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Bacterial Microflora of Wild Brown Trout (Salmo trutta), Wild Pike (Esox lucius), and Aquacultured Rainbow Trout (Oncorhynchus mykiss)

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Abstract:

Initial numbers of bacteria associated with wild (brown trout and pike) and cultured (rainbow trout) freshwater fish as well as with the water in which they were caught were determined. Subsequently, a total of 979 randomly selected isolates were characterized and identified to the genus level. For all counts performed (aerobes, psychrotrophs, anaerobes, Enterobacteriaceae, and enterococci), no significant differences were observed in water samples, the highest level corresponding to psychrotrophs in pike environments (4.23 × 103 CFU/ml). Overall, the skin and intestinal content of brown trout were the most contaminated, while rainbow trout specimens (gills and gut) yielded the lowest numbers. For all bacterial groups, pike gills had the highest numbers. Counts for all of the sampling sites compare well with findings in other temperate geographical environments. Biological characteristics (feeding and skin properties) and the use of antimicrobials in aquaculture might have influenced these results. Motile and nonmotile aerobic gram-negative bacteria together with Enterobacteriaceae accounted for 50 to 70% of the psychrotrophs isolated from water. Micrococcaceae, lactic acid bacteria, Bacillus, and coryneforms were also found. The groups represented in psychrotrophic isolates from the outer surfaces do not reflected those detected in water, so it was common that those organisms recovered in significant numbers from fish were not detected in surrounding habitat of the fish. Motile aeromonads and Carnobacterium were the dominant psychrotrophs in the guts of pike and brown trout, respectively. The intestinal content of reared fish gave a high incidence of Bacillus and coryneforms, while Enterobacteriaceae was absent. Again, rearing practices could have influenced this finding. Listeria monocytogenes was not detected in any of the examined samples. Two strains of Salmonella, which belonged to the same serovar and lysotype, were recovered from pond-water samples taken from one facility on different sampling days. From the gut of a pike specimen and from the pike's environment, two Plesiomonas shigelloides strains of different serovars were recovered. These latter four strains were resistant to a considerable number of antimicrobial compounds (multiple antibiotic resistance indices > 0.2).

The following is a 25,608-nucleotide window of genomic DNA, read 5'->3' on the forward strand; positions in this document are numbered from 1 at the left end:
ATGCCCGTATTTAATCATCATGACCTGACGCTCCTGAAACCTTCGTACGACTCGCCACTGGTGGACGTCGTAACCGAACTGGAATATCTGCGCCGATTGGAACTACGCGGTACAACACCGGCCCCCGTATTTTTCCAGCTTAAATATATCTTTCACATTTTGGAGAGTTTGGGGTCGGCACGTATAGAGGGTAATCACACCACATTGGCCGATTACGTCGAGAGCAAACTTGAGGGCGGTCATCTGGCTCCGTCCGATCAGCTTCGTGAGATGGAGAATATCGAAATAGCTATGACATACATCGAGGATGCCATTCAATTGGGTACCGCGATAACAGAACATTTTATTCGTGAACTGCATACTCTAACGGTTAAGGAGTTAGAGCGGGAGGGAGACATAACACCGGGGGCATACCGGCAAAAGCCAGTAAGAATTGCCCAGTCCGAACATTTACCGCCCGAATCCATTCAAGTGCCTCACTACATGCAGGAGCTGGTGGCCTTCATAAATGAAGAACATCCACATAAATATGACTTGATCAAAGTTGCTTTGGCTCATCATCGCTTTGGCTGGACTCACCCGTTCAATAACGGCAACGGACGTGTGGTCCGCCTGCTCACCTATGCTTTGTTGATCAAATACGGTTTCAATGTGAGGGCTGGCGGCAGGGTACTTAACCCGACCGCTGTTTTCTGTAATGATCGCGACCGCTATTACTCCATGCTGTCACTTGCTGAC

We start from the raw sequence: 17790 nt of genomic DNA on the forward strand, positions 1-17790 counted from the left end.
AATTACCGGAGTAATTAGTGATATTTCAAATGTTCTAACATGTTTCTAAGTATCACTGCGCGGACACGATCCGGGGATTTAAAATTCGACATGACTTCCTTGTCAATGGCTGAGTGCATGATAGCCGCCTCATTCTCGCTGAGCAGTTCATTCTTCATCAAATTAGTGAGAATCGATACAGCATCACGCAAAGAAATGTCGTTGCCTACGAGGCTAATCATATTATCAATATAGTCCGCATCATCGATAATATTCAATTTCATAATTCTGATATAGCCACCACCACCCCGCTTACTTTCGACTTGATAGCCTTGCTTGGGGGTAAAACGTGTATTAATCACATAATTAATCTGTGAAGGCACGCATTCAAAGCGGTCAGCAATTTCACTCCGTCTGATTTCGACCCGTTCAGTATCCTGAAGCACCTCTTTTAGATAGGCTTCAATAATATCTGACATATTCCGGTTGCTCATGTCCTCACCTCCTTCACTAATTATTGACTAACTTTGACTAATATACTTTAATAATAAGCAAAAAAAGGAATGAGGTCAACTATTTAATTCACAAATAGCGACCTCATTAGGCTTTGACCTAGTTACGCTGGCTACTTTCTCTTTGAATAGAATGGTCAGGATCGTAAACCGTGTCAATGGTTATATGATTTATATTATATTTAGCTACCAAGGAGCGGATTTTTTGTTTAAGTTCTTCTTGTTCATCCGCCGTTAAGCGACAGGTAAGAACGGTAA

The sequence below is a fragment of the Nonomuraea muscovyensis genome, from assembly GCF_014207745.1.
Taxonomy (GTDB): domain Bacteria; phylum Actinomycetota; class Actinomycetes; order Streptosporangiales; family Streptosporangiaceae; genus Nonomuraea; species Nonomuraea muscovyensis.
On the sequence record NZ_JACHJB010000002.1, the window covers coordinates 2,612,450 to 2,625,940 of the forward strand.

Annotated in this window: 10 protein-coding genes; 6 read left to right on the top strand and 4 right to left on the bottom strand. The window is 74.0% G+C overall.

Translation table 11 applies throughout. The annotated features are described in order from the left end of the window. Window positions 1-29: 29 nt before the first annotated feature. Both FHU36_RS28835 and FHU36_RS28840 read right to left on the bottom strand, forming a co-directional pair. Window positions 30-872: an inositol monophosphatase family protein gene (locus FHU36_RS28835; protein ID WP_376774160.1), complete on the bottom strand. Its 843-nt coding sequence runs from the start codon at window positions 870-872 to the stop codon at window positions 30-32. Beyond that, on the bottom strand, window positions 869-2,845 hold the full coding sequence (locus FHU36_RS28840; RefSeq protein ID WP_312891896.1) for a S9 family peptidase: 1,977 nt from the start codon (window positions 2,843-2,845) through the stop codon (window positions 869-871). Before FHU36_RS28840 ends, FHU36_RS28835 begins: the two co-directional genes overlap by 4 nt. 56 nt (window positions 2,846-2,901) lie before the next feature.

Document Type: Research Article

Affiliations: Department of Food Hygiene and Food Technology, Veterinary Faculty, University of León, E-24071 León, Spain

Publication date: November 1, 1999

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    First published in 1937, the Journal of Food Protection®, is a refereed monthly publication. Each issue contains scientific research and authoritative review articles reporting on a variety of topics in food science pertaining to food safety and quality. The Journal is internationally recognized as the leading publication in the field of food microbiology with a readership exceeding 11,000 scientists from 70 countries. The Journal of Food Protection® is indexed in Index Medicus, Current Contents, BIOSIS, PubMed, Medline, and many others.

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